And we encounter God through worship, prayer, and the sacraments of the church. As a part of my formation process through the diocese, I’m taking a class that meets at a very high church, with a strong orientation toward the sacraments as THE central acts of Christian life. Do we primarily encounter God through receiving the Body and Blood of our Lord Jesus Christ each Sunday and feast day?

Or are there other ways we encounter God? Do we encounter God through God’s creation? Do we encounter God through community? Do we encounter God through solitude, contemplation, and meditation? Do we encounter God through the arts? Do we encounter God through the use of our bodies? And do we have to choose?
One of my seminary classmates and I were going over our notes about the different traditions within Anglicanism, and how we vary in whether we emphasize finding God in service, scripture, or sacrament, and she asked “what if I find God in all three?” I think that’s part of the beauty of our tradition: there’s room for people whose primary encounter with the divine comes through service, through scripture, AND through sacrament.

Six days before the Passover Jesus came to Bethany, the home of Lazarus, whom he had raised from the dead. There they gave a dinner for him. Martha served, and Lazarus was one of those at the table with him.

Mary took a pound of costly perfume made of pure nard, anointed Jesus’ feet, and wiped them with her hair. The house was filled with the fragrance of the perfume.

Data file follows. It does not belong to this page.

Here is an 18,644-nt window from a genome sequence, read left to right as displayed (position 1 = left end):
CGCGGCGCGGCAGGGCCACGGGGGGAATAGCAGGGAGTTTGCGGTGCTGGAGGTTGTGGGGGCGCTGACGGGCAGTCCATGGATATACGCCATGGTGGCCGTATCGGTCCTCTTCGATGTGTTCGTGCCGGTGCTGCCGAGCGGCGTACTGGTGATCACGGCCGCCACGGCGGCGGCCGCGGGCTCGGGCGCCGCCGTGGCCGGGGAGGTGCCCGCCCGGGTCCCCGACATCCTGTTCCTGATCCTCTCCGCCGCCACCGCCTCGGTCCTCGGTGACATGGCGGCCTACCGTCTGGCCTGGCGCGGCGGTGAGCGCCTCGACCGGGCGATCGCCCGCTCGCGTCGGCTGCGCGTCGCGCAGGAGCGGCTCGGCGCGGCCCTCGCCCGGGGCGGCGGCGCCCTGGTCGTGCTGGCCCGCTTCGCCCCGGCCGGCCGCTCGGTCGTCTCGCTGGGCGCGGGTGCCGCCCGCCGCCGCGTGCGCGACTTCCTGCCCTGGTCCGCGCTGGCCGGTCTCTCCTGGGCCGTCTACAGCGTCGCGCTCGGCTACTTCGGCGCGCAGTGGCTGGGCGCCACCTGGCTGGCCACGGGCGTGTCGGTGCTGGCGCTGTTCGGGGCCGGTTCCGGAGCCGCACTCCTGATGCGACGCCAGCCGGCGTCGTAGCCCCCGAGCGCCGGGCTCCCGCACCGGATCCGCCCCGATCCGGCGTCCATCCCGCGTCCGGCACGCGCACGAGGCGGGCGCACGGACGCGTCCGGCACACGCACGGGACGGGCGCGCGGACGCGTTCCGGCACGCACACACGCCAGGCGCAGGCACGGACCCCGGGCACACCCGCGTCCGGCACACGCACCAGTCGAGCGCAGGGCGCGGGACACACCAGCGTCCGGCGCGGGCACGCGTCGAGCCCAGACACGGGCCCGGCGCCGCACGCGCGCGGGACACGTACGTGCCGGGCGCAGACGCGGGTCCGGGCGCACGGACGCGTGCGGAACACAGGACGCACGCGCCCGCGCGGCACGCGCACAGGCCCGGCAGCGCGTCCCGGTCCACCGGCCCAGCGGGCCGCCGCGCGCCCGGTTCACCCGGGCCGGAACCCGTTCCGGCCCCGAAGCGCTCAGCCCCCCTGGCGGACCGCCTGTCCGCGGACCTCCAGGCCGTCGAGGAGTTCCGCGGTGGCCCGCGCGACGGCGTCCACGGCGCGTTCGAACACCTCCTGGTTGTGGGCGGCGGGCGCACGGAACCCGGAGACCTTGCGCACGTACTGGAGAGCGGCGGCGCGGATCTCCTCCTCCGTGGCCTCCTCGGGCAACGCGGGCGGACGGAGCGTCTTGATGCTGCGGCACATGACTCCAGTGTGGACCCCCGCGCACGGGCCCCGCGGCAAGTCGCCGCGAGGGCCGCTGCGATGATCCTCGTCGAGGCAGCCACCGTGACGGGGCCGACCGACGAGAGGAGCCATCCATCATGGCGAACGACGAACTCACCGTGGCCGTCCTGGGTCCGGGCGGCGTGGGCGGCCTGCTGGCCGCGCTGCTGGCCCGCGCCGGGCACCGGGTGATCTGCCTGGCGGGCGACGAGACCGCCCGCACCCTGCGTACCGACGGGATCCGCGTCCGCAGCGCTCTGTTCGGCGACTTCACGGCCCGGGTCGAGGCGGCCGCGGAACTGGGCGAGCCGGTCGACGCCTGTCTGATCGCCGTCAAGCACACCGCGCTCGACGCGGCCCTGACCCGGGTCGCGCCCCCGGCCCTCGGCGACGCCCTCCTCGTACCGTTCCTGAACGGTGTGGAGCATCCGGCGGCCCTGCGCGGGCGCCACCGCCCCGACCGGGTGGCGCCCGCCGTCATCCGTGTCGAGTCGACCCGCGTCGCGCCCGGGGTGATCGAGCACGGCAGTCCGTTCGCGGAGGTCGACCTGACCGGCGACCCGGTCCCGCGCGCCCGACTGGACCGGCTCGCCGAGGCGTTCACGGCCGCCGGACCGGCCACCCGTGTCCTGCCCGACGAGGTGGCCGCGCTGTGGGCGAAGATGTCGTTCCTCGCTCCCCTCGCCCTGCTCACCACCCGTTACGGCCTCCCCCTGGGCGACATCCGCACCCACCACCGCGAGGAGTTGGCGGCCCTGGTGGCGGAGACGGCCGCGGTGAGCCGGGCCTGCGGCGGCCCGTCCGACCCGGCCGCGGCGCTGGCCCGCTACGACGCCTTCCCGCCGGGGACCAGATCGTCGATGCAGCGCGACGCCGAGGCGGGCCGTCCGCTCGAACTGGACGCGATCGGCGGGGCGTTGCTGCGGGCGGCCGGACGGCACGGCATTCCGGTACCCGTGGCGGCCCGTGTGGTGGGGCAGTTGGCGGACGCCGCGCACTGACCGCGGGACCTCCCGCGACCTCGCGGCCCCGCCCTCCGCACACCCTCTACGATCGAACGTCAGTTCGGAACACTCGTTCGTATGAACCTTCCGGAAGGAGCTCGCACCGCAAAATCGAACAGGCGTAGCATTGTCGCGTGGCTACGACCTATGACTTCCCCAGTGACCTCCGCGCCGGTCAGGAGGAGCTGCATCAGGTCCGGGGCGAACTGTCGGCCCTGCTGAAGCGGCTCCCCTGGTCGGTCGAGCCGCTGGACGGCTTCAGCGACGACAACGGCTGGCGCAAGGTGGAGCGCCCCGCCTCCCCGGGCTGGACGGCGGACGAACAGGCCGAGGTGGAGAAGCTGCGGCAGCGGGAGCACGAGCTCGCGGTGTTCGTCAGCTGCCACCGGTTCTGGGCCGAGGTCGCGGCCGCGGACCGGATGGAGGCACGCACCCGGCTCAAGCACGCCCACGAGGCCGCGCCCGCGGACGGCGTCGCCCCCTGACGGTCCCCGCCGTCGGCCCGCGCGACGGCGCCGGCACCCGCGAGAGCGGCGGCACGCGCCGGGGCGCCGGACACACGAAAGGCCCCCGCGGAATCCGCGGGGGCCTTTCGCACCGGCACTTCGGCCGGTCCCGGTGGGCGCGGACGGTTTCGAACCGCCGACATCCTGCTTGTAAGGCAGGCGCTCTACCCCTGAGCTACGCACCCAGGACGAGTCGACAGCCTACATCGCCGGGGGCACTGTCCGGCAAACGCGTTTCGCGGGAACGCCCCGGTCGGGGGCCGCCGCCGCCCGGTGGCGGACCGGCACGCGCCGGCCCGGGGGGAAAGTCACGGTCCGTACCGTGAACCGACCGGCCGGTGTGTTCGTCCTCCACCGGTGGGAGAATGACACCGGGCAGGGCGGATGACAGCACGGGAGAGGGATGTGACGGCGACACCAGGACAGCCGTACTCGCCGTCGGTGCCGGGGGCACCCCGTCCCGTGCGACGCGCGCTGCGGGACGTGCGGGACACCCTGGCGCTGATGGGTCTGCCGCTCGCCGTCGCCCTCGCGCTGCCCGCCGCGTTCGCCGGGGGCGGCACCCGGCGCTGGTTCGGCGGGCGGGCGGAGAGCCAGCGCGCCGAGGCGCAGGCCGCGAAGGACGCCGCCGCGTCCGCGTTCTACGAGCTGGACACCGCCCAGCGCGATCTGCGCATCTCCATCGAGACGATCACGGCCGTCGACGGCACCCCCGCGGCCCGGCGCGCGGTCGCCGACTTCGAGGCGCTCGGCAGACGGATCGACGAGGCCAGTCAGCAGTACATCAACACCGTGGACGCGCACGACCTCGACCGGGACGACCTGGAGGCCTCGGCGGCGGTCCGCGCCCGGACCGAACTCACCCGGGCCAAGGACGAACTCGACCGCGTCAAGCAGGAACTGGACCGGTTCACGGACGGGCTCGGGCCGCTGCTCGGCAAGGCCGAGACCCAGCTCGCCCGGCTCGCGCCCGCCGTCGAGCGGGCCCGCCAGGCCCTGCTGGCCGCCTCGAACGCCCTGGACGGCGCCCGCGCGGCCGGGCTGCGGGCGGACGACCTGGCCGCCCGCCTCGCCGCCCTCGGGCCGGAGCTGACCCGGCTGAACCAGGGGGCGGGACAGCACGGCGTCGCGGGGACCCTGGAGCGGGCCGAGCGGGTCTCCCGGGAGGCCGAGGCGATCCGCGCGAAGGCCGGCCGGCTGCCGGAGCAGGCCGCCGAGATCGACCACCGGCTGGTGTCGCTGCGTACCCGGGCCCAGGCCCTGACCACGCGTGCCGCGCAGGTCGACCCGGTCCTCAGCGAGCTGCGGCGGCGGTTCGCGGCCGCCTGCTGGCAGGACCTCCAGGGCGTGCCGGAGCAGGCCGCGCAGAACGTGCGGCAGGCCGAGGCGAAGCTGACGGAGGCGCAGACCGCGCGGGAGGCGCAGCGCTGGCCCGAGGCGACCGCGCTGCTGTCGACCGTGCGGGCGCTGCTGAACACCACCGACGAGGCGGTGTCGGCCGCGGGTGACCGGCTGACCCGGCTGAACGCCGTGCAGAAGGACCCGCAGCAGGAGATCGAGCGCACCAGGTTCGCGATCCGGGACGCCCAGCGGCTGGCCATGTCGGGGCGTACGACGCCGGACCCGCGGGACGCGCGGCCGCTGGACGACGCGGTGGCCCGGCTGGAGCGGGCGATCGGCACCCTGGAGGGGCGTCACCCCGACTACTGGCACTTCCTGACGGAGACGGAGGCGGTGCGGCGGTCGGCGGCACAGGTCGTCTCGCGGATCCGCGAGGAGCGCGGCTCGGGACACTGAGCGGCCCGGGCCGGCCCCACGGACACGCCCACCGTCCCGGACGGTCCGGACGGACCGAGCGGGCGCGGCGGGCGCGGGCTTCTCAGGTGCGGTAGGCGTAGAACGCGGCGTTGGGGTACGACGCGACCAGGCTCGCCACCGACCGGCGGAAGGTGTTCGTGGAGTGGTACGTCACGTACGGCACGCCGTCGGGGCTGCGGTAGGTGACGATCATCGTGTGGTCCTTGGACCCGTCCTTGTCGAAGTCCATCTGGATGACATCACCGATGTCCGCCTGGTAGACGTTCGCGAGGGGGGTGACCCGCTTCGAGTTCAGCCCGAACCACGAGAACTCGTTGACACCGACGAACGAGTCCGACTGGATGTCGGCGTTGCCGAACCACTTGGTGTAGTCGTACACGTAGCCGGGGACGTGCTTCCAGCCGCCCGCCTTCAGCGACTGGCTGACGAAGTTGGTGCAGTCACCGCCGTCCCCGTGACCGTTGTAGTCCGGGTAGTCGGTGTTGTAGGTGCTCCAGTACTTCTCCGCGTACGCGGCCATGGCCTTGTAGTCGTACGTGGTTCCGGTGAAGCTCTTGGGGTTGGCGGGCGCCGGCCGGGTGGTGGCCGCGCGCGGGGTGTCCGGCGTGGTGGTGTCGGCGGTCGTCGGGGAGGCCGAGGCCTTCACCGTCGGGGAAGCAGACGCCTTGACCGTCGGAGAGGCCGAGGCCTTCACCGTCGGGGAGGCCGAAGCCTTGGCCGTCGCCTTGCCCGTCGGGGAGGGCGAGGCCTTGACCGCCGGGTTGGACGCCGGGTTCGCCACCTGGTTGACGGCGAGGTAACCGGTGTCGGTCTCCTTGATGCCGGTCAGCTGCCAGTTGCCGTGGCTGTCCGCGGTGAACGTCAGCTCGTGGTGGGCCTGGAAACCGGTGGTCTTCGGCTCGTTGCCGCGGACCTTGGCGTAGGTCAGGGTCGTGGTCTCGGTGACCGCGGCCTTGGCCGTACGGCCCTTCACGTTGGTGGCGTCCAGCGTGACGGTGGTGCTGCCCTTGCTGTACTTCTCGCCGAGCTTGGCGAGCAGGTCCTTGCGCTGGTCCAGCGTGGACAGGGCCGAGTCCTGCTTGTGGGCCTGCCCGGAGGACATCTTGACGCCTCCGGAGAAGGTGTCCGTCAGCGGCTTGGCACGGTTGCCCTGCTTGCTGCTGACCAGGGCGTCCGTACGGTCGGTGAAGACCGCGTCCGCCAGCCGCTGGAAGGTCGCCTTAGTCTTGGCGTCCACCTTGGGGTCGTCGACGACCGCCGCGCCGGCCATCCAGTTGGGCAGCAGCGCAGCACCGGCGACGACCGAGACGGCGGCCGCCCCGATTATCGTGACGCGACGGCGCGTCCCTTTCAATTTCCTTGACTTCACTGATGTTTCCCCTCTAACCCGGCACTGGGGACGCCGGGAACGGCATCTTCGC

But Judas Iscariot, one of his disciples (the one who was about to betray him), said, “Why was this perfume not sold for three hundred denarii and the money given to the poor?”

Talk about a holy waste! A pound of costly perfume? Worth almost a year’s wages? This is extravagant. How? Why? What makes this okay? Surely Jesus is about to scold Mary, right?

But no!

Jesus said, “Leave her alone. She bought it so that she might keep it for the day of my burial. You always have the poor with you, but you do not always have me.”

Jesus encourages this extravagance! The same Jesus who said we’d be judged on how we treat those in need - Jesus said it was okay to use so much money in pursuit of - of what, exactly? An outpouring of love, to be sure, but how is this practical? How is this a good idea? Wouldn’t the world be a better place if we restrained these senseless and impractical outpourings of love and focused our energy into loving and helping those in need?

We should not pass up the opportunity to worship for fear that it will deprive us of the opportunity to serve; far greater is the danger that in passing up one, we will fail to do the other as well, and then we neither worship nor serve.

Judas objected to pouring out the perfume because the money could have been used to help the poor, but had Mary passed on pouring perfume on Jesus, the poor would not have been helped anyway. As the Gospel tells us,